Around 1:00 AM on April 16, at least one individual (possibly two) entered two different manholes at the PG&E Metcalf power substation, southeast of San Jose, and cut fiber cables in the area around the substation. That knocked out some local 911 services, landline service to the substation, and cell phone service in the area, a senior U.S. intelligence official told Foreign Policy. The intruder(s) then fired more than 100 rounds from what two officials described as a high-powered rifle at several transformers in the facility. Ten transformers were damaged in one area of the facility, and three transformer banks -- or groups of transformers -- were hit in another, according to a PG&E spokesman. . . .
The FBI has taken over the case. There appears to have been some initial concern, or at least interest, in the fact that the shooting happened one day after the Boston Marathon bombing. But the FBI has no evidence that the attack is related to terrorism, and it appears to be an isolated incident, said Peter Lee, a spokesman for the FBI field office in San Francisco, which is leading the investigation. Lee said the FBI has “a couple of leads we’re still following up on,” which he wouldn’t discuss in detail. There has not been any published motive or intent for the attack, the intelligence official said, and no one has claimed credit.The attack might not be related to the 2013 attack on the Boston Marathon but it wasn’t the only attack on a power facility to occur around the same time.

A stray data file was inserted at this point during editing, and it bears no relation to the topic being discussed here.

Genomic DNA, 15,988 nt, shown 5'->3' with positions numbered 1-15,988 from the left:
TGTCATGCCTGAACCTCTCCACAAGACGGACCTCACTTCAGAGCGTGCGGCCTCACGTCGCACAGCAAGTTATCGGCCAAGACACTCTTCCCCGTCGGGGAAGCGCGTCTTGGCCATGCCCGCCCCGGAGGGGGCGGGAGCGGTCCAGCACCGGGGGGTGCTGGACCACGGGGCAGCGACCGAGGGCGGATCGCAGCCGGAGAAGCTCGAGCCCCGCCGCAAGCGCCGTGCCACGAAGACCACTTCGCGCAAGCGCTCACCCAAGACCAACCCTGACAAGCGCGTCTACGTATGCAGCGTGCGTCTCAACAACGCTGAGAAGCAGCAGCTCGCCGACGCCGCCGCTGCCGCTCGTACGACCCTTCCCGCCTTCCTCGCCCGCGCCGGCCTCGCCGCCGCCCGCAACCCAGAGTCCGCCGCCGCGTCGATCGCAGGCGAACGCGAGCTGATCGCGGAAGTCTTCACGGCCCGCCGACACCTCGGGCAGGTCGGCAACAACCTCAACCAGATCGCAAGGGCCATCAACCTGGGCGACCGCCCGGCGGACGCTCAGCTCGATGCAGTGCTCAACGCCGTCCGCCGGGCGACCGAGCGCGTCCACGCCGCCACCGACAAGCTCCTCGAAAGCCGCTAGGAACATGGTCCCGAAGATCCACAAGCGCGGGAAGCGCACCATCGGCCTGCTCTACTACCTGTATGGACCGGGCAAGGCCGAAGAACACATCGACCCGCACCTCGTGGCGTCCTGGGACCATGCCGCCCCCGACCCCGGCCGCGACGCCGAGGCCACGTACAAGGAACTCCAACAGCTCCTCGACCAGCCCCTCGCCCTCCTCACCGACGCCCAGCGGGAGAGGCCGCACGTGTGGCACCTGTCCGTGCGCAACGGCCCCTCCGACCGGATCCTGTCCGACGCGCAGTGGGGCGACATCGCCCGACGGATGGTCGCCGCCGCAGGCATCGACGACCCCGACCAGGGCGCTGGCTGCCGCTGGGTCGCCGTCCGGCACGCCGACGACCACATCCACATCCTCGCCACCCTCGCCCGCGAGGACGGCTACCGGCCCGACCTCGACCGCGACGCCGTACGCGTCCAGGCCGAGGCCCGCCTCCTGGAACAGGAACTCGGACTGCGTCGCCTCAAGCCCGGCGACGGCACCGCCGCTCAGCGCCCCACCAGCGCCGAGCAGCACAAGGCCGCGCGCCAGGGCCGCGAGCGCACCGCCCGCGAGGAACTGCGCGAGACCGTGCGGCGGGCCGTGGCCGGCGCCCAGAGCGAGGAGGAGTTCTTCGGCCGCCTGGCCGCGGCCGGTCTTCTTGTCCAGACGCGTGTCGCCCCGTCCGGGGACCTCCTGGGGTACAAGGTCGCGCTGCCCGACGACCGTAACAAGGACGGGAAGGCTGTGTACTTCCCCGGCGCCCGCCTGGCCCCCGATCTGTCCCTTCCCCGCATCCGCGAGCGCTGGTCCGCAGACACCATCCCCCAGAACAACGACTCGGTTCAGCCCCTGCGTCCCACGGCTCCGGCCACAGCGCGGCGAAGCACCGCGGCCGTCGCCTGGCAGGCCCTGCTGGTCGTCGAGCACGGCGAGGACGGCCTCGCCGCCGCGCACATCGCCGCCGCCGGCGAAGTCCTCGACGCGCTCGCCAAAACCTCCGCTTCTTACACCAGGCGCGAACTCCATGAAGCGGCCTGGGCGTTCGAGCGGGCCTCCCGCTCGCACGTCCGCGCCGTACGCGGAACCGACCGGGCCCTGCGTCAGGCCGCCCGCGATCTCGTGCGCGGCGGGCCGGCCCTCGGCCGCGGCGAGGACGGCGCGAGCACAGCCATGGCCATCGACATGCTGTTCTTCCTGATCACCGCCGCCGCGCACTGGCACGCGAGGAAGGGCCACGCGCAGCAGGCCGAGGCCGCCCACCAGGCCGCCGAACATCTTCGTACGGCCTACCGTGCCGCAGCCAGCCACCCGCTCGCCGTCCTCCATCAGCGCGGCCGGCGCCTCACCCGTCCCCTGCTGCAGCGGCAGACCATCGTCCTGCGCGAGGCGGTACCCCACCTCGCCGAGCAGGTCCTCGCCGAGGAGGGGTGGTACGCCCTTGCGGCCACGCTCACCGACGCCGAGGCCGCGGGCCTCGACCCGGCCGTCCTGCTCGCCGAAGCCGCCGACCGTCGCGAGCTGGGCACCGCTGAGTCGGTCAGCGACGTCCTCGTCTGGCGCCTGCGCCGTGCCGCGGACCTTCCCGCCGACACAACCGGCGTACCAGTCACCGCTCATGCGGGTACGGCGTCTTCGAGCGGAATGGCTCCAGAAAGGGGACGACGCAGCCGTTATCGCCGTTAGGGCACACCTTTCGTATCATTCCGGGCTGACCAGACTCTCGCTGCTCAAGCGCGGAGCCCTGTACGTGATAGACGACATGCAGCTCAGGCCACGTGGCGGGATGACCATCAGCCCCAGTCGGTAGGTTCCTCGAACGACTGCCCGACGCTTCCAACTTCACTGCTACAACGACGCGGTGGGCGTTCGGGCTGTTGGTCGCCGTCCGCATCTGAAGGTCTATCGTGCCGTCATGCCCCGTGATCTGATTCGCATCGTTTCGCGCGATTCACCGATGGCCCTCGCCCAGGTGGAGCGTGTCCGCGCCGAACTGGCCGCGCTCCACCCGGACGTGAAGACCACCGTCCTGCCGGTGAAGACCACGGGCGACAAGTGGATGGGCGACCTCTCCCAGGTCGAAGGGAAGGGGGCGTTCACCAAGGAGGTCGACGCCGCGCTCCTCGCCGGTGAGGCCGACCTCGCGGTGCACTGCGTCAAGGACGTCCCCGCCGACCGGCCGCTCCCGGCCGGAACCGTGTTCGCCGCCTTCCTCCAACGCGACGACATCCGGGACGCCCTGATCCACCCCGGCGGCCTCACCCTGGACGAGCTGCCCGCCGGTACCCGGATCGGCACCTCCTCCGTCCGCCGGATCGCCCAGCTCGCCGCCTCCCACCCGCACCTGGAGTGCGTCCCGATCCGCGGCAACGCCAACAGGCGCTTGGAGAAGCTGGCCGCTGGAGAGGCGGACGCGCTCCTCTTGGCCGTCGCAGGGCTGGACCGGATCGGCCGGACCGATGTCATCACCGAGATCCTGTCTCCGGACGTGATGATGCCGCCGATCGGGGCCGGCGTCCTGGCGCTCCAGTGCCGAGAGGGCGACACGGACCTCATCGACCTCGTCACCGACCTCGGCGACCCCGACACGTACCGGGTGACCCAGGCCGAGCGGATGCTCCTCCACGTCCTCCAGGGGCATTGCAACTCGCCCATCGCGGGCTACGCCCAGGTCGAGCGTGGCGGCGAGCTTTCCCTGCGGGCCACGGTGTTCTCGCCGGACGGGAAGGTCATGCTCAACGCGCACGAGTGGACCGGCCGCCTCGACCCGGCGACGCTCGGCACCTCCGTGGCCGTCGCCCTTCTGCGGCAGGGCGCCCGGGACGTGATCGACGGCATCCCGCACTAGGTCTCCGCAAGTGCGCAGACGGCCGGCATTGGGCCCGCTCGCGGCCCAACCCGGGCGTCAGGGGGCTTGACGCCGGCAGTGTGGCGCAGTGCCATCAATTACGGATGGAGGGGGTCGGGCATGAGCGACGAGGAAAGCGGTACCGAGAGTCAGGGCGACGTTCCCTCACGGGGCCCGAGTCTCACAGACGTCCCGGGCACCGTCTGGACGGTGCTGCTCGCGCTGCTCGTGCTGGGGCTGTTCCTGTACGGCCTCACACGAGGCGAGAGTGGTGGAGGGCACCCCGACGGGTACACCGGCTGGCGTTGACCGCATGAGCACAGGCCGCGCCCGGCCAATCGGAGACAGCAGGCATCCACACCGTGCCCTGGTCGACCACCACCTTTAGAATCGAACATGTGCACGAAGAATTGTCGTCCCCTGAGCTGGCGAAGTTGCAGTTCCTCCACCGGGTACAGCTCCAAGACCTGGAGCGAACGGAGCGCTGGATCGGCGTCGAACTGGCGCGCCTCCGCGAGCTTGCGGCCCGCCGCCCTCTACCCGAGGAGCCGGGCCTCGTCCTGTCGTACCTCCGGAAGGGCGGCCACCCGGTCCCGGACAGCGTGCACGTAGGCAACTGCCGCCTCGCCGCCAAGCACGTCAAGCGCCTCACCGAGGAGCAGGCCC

CBS News reported on April 22, 2013 that the FBI was investigating an attack on a Tennessee nuclear power facility:
An East Tennessee nuclear power plant has added security patrols after a weekend incident in which an officer exchanged gunfire with a man who then fled on a boat.There have been other recent attacks on power facilities in the U.S. The New York Times reported in October 2013 that, “Power Grid Is Attacked in Arkansas.”
And there have been reports of attacks on power facilities in Mexico as well.
Threats of terrorist activities against U.S. power facilities are nothing new and while the attacks above might not have any relation to terrorism (or one another) they should serve as a reminder of the vulnerabilities that remain against U.S. infrastructure.